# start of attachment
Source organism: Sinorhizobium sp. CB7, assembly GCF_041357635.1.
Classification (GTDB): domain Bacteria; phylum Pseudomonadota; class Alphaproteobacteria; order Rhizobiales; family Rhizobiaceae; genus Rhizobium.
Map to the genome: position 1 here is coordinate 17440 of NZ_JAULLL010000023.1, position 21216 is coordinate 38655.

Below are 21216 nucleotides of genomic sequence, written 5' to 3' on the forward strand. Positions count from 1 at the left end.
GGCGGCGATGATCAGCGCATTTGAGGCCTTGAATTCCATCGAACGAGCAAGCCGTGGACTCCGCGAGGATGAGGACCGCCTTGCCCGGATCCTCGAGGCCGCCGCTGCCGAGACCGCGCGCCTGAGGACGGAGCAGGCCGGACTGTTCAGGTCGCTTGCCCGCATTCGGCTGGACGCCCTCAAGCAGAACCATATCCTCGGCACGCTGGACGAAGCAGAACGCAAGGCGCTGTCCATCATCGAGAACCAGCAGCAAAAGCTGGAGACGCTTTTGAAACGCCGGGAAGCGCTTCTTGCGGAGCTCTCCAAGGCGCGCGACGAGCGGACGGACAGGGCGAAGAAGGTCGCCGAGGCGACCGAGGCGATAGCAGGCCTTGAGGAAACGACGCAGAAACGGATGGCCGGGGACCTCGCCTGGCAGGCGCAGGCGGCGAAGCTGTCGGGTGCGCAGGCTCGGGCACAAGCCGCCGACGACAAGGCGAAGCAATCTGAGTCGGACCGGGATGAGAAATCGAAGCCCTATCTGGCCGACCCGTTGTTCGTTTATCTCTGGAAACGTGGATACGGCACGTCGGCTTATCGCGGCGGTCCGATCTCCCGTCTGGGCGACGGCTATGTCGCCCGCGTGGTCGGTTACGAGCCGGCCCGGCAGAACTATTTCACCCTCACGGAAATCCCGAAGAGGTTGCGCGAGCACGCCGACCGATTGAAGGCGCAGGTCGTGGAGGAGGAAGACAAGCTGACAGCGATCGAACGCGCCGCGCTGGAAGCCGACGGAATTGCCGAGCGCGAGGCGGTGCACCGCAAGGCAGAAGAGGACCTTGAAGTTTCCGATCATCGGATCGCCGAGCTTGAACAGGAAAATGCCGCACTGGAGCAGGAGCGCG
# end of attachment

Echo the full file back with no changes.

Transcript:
Source organism: Sinorhizobium sp. CB7, assembly GCF_041357635.1.
Classification (GTDB): domain Bacteria; phylum Pseudomonadota; class Alphaproteobacteria; order Rhizobiales; family Rhizobiaceae; genus Rhizobium.
Map to the genome: position 1 here is coordinate 17440 of NZ_JAULLL010000023.1, position 21216 is coordinate 38655.

Below are 21216 nucleotides of genomic sequence, written 5' to 3' on the forward strand. Positions count from 1 at the left end.
GGCGGCGATGATCAGCGCATTTGAGGCCTTGAATTCCATCGAACGAGCAAGCCGTGGACTCCGCGAGGATGAGGACCGCCTTGCCCGGATCCTCGAGGCCGCCGCTGCCGAGACCGCGCGCCTGAGGACGGAGCAGGCCGGACTGTTCAGGTCGCTTGCCCGCATTCGGCTGGACGCCCTCAAGCAGAACCATATCCTCGGCACGCTGGACGAAGCAGAACGCAAGGCGCTGTCCATCATCGAGAACCAGCAGCAAAAGCTGGAGACGCTTTTGAAACGCCGGGAAGCGCTTCTTGCGGAGCTCTCCAAGGCGCGCGACGAGCGGACGGACAGGGCGAAGAAGGTCGCCGAGGCGACCGAGGCGATAGCAGGCCTTGAGGAAACGACGCAGAAACGGATGGCCGGGGACCTCGCCTGGCAGGCGCAGGCGGCGAAGCTGTCGGGTGCGCAGGCTCGGGCACAAGCCGCCGACGACAAGGCGAAGCAATCTGAGTCGGACCGGGATGAGAAATCGAAGCCCTATCTGGCCGACCCGTTGTTCGTTTATCTCTGGAAACGTGGATACGGCACGTCGGCTTATCGCGGCGGTCCGATCTCCCGTCTGGGCGACGGCTATGTCGCCCGCGTGGTCGGTTACGAGCCGGCCCGGCAGAACTATTTCACCCTCACGGAAATCCCGAAGAGGTTGCGCGAGCACGCCGACCGATTGAAGGCGCAGGTCGTGGAGGAGGAAGACAAGCTGACAGCGATCGAACGCGCCGCGCTGGAAGCCGACGGAATTGCCGAGCGCGAGGCGGTGCACCGCAAGGCAGAAGAGGACCTTGAAGTTTCCGATCATCGGATCGCCGAGCTTGAACAGGAAAATGCCGCACTGGAGCAGGAGCGCG